The death toll soared to near 300 Thursday as rescuers dug through the rubble of razed neighborhoods from Mississippi to Virginia in the nation's deadliest natural disaster since Hurricane Katrina.
At least 290 people across six states died in the storms, with more than two-thirds — 204 people — in Alabama. Tuscaloosa, the home of the University of Alabama, was in some places shorn to the slab and accounts for at least 36 of those deaths.
"This place looks like a war zone," Jackie Wuska Hurt, director of development for the honors college at the University of Alabama in Tuscaloosa, wrote in an e-mail. "Folks looked like refugees walking single file with suitcases or grocery carts of their belongings down the sidewalks of University Boulevard."
President Barack Obama, who called the damage "nothing short of catastrophic," will tour the devastated region today before going to Florida for the space shuttle launch. In a statement, he said the federal government had pledged its assistance.
The tornadoes injured thousands, and untold more have been left homeless, hauling their belongings in garbage bags or rooting through disgorged piles of wood and siding to find anything salvageable.
While Alabama was hit the hardest, the storm spared few states across the South. Thirty-three people were reported dead in Tennessee, 33 in Mississippi, 15 in Georgia, five in Virginia and one in Kentucky. With search and rescue crews still climbing through debris and making their way down tree-strewn country roads, the toll is expected to rise.
"History tells me estimating deaths is a bad business," W. Craig Fugate, the Federal Emergency Management Agency administrator, said in a conference call with reporters.
Cries could be heard into the night Wednesday in Tuscaloosa but on Thursday, hope was dwindling. Mayor Walt Maddox said the search and rescue operation would go for another 24 to 48 hours, before the response pivots its focus to recovery.
"They're looking for five kids in this rubble here," said Lathesia Jackson-Gibson, 33, a nurse, pointing to the heap of planks and household appliances sitting next to the muddled guts of her own house. "They're mostly small kids."
Ala. Gov. Robert Bentley toured the state by helicopter along with federal officials, tracking a vast scar that stretched from Birmingham to his hometown, Tuscaloosa. He declared Alabama "a major, major disaster."
"As we flew down from Birmingham, the track is all the way down, and then when you get in Tuscaloosa here it's devastating," Bentley said at an afternoon news conference.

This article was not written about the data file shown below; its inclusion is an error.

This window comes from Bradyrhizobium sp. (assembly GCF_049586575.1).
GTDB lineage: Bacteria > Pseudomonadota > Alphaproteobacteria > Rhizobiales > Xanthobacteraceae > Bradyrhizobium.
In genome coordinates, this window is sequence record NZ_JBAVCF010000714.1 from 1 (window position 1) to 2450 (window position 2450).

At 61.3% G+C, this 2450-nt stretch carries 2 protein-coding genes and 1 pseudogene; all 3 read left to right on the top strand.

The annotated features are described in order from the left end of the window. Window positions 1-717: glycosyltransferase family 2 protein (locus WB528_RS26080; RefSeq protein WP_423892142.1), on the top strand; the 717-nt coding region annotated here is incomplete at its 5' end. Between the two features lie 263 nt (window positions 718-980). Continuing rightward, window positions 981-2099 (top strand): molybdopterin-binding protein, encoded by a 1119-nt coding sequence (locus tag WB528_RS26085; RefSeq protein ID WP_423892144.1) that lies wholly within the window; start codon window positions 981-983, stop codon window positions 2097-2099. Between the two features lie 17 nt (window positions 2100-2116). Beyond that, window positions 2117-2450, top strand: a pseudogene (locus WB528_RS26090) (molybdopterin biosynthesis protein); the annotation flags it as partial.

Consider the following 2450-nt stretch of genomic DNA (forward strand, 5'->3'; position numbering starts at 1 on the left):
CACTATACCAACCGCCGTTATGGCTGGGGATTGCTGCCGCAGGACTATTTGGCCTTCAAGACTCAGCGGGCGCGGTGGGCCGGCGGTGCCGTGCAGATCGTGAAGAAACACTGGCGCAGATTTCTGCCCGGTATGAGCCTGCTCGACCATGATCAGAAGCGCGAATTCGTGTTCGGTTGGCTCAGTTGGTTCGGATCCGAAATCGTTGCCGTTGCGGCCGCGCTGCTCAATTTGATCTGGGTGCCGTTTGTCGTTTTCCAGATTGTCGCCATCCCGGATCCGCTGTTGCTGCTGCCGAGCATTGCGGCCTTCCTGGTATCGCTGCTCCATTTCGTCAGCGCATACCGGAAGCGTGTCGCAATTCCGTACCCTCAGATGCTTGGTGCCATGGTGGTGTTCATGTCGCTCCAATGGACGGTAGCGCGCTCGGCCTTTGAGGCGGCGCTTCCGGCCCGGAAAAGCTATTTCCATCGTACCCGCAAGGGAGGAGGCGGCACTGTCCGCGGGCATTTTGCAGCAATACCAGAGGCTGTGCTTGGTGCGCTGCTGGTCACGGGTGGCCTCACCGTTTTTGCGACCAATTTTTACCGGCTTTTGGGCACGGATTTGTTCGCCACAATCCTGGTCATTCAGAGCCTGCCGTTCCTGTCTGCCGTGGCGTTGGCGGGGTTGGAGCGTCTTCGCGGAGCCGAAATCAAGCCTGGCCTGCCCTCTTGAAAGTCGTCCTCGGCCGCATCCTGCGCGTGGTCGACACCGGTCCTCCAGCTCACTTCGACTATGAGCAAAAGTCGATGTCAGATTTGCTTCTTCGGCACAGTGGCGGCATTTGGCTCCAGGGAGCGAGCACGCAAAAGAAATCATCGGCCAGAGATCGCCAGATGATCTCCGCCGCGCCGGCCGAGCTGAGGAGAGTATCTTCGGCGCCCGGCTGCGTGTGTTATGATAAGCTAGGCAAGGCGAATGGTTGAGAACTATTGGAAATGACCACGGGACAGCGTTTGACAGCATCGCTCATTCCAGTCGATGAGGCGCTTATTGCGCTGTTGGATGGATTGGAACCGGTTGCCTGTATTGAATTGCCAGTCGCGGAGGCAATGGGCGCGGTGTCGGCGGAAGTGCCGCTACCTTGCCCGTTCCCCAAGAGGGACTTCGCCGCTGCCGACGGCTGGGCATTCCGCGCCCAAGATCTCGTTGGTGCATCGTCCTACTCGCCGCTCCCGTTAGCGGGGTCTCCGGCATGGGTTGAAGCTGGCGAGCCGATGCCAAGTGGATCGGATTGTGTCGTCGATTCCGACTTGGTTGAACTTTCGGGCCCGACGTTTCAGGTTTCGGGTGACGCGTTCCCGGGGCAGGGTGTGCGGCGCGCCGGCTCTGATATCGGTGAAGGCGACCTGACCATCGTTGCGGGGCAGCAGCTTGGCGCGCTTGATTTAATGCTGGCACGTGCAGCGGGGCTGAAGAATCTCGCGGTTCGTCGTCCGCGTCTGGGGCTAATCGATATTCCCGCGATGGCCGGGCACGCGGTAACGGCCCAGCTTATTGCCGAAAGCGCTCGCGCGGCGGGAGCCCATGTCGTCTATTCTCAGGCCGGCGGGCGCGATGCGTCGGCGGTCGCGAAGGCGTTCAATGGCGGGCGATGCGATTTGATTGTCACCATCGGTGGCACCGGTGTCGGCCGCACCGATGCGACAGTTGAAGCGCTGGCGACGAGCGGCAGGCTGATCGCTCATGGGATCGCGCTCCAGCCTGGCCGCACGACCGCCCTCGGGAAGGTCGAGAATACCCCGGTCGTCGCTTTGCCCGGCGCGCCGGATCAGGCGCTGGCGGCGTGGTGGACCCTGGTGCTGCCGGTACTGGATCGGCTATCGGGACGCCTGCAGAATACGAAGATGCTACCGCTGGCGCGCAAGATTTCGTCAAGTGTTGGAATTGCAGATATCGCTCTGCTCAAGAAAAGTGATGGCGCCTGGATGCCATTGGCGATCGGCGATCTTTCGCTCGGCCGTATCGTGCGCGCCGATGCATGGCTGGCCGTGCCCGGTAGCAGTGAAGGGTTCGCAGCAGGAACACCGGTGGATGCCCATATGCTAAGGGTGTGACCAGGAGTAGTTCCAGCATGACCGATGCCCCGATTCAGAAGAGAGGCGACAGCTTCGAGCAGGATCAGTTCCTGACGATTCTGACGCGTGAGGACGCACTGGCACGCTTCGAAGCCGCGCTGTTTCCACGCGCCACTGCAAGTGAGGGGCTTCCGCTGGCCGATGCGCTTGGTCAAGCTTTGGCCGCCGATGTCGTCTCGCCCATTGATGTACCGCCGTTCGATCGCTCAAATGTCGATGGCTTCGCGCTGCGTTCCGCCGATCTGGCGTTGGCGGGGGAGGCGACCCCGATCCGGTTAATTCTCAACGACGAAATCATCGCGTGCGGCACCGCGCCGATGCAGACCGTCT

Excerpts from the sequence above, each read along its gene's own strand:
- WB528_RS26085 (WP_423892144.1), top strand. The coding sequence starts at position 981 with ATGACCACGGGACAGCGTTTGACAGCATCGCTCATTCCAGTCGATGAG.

An enormous response operation was under way across the South, with emergency officials working alongside churches, sororities and other volunteer groups. In Alabama, more than 2,000 National Guard troops were deployed.
Across nine states, more than 1,680 people spent Wednesday in Red Cross shelters, said Attie Poirier, a spokeswoman with the organization. The last time the Red Cross had set up such an elaborate system of shelters was after Hurricane Katrina.
As of Thursday evening, there had been 173 reports of twisters touching down Wednesday, said Greg Carbin, warning coordination meteorologist for the National Weather Service's Storm Prediction Center in Norman, Okla.; 104 of them came from Alabama and Mississippi.
Storm Prediction Center research meteorologist Harold Brooks said the tornado that struck Tuscaloosa could be an EF5 — the strongest category of tornado, with winds of more than 200 mph — and was at least the second-highest category, an EF4.
The National Oceanic and Atmospheric Administration estimated that there were 164 tornadoes Wednesday. Preliminary data from the National Weather Service show that nearly 300 twisters have touched down in April, smashing the existing record of 267 set in 1974.
None of the outbreaks this month comes close to matching the "Super Outbreak" of April 3-4, 1974, when more than 148 tornadoes were confirmed and 330 people were killed. That outbreak had seven storms that were rated F-5 intensity and 23 that were rated F-4 on the old Fujita damage scale.
Southerners, who have had to learn the drill all too well this month, watched with dread Wednesday night as the shape-shifting storm system crept eastward across the weather map. Upon hearing the rumble of a tornado, or even the hysterical barking of a family dog, people crammed into closets, bathtubs and restaurant coolers, clutching their children and family photos.
Some emerged to the open sky, where their roof had been, some yelled until other family members pulled the shelves and walls off them. Others never got out.
Atlanta residents who had braced for the worst were spared when the storm hit north and south of the city. Across Georgia, many schools in rural areas sustained so much damage they will close for the rest of the year.
In Mississippi, the carnage was worst in the piney hill country in the northeastern part of the state. Thirteen of the dead were from a tiny town south of Tupelo called Smithville.
More than 1 million people in Alabama, Mississippi and Tennessee were left without power, with much of the loss caused by severe damage to transmitters at the Browns Ferry Nuclear Plant west of Huntsville, Ala. The plant itself was not damaged, but the dozens of poles that carry electricity to local power companies were down.
"We have no place to send the power at this point," said Scott Brooks, a spokesman for the Tennessee Valley Authority, which sells electricity to companies in seven states. "We're not talking hours, we're talking days."
In Tuscaloosa, Bentley, a Republican, made it clear that Alabama would need substantial federal assistance.
"We're going to have to have help from the federal government in order to get through this in an expeditious way," he said.
Information from the New York Times, Washington Post, McClatchy Newspapers and the Associated Press was used in this report.